Summer School? Summer School!

Sometimes it seems as though every activity, every event that has been rewarding – field trips, Big Print Days, exhibits, whatever –  has occurred outside the normal bell schedule of the school. That’s because, like baseball and (I’m told) golf, things don’t happen according to the clock. So it is (or feels) with summer school.

Photography in summer school absolutely rocks. The sun is up when we begin, so there’s the free Vitamin D; we ignore the suggested break schedule in favor of going with the flow of the processes; every day is equivalent to a week of regular school; no other class is using the photo rooms, so essentially we take over; a field trip can take place at a smaller, more selective location; what’s not to like? Some people start in the darkroom, some continue, and some work on portfolios.

Photography has now been added to the offerings during the first session of summer school this year. If enough people register it’ll happen; it might fill and close, too. Think about it (but not for too long). Registration may be done online.

The Allure of Abandoned Places

 What is this thing, allure? The urge to make… pic-ture.

(Can you sing the above, Sinatra-style?)

I can still take a walk, or a short drive, and see all the houses I “played” in whilst under construction (the houses, I mean; I suppose moi as well), but abandoned on weekends and in the evenings, and where all the empty overgrown lots were too, in the late ’50s and early ’60s. I wasn’t photographing then, much, but if I were… If I were. Perhaps the appeal is that it looks like raw subject matter, waiting for us to create order out of chaos. demonstrates how John Divola gave form to a deteriorating situation, building a sense of time into the portfolio.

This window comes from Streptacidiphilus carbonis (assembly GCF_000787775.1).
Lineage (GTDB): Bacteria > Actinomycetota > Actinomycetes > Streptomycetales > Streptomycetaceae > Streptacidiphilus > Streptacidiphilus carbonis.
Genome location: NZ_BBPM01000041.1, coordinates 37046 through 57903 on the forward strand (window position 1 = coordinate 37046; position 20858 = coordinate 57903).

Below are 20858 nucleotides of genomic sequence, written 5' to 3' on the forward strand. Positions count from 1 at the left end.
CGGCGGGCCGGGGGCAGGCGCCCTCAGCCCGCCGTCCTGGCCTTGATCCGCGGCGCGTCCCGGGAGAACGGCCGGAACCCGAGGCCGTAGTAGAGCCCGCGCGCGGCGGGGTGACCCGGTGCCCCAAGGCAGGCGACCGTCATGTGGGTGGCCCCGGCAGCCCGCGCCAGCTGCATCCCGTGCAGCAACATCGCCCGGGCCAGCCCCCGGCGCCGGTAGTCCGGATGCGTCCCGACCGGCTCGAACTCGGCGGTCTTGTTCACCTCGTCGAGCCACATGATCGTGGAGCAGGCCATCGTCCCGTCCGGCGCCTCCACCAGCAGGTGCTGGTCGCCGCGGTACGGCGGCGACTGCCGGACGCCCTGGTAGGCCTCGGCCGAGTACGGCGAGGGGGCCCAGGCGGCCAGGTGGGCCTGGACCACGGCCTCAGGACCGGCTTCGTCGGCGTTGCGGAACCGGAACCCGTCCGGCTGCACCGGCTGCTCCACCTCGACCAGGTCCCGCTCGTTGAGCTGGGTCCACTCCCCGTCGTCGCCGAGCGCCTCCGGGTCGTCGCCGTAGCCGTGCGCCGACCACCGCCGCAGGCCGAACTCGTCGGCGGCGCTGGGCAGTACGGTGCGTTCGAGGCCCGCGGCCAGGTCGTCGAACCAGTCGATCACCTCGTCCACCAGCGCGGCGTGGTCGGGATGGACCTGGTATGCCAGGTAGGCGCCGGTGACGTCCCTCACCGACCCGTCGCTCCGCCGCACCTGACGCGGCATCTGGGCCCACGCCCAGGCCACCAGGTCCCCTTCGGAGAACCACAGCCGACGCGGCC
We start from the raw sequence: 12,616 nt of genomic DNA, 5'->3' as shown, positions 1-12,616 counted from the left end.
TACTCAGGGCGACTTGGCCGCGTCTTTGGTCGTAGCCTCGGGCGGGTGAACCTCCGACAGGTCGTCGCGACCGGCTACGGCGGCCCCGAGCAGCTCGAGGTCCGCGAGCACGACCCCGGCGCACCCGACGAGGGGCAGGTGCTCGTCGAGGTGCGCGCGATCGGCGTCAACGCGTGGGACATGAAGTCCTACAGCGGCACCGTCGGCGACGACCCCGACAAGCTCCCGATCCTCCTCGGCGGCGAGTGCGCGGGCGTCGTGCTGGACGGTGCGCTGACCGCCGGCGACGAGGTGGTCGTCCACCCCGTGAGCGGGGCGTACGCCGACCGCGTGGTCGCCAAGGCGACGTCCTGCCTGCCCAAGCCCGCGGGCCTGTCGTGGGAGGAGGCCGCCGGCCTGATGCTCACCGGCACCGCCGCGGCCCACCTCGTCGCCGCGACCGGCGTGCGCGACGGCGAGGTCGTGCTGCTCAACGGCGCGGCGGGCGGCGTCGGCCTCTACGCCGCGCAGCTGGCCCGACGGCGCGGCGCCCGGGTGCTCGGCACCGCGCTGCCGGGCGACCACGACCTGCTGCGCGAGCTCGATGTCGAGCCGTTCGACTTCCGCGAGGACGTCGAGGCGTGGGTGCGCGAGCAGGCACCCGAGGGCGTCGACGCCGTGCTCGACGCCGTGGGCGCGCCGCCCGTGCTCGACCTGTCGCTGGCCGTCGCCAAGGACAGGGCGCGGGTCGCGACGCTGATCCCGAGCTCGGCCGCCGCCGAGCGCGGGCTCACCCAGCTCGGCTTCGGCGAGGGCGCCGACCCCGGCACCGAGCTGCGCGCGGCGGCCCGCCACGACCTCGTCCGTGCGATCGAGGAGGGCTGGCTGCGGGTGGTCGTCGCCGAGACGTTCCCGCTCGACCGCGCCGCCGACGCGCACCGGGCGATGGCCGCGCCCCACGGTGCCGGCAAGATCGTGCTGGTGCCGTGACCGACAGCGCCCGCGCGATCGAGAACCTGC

It’s the built-in appearance of the passage of time that pricks our interest to begin with. Here’s a painting currently on display at the Hyde Park Art Center, one of many by Andy Paczos, that may or may not resemble a photographic sensibility to some of us.


Often the impulse is to record what is disappearing, as in the case of St. Richard Nickel. His documentation of Louis Sullivan’s architecture drove him to make cymbal-crashes such as this, the procenium arch of the Garrick Theatre:

I’m fortunate never to have had an errant nail puncture my sole (how emo of me; how poetic), and I would never recommend that anyone visit places like these for picture-making. I know it goes on, though; asa a cautionary tale, here is where Richard Nickel died, in the trading room of the Stock Exchange.

For those who must, check out this book:

Where do you stand on these locations as subject matter? Have you had, um, adventures in these places? Share, please.